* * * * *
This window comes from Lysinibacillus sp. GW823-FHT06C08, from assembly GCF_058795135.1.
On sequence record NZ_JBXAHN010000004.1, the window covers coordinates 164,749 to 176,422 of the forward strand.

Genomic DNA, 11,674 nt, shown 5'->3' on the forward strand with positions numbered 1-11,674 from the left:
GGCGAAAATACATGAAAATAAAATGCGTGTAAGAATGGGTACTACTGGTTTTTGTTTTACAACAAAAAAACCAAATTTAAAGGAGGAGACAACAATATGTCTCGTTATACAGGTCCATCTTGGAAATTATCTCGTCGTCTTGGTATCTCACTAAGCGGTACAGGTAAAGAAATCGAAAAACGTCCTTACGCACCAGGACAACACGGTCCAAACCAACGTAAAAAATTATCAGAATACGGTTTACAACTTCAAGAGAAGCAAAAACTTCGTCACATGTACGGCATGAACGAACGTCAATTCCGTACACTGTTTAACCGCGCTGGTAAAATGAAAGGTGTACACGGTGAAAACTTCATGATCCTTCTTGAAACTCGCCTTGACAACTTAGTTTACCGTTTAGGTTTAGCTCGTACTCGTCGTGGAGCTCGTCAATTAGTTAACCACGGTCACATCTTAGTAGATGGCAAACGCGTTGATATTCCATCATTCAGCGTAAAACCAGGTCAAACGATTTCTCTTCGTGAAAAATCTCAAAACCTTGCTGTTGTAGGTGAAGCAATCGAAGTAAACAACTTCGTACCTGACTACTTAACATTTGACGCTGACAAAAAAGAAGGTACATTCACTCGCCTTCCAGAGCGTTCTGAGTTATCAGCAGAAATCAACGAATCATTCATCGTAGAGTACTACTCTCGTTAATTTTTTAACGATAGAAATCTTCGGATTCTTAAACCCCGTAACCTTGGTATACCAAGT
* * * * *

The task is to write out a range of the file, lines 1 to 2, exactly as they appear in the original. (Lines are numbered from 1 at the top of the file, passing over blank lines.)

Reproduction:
This window comes from Lysinibacillus sp. GW823-FHT06C08, from assembly GCF_058795135.1.
On sequence record NZ_JBXAHN010000004.1, the window covers coordinates 164,749 to 176,422 of the forward strand.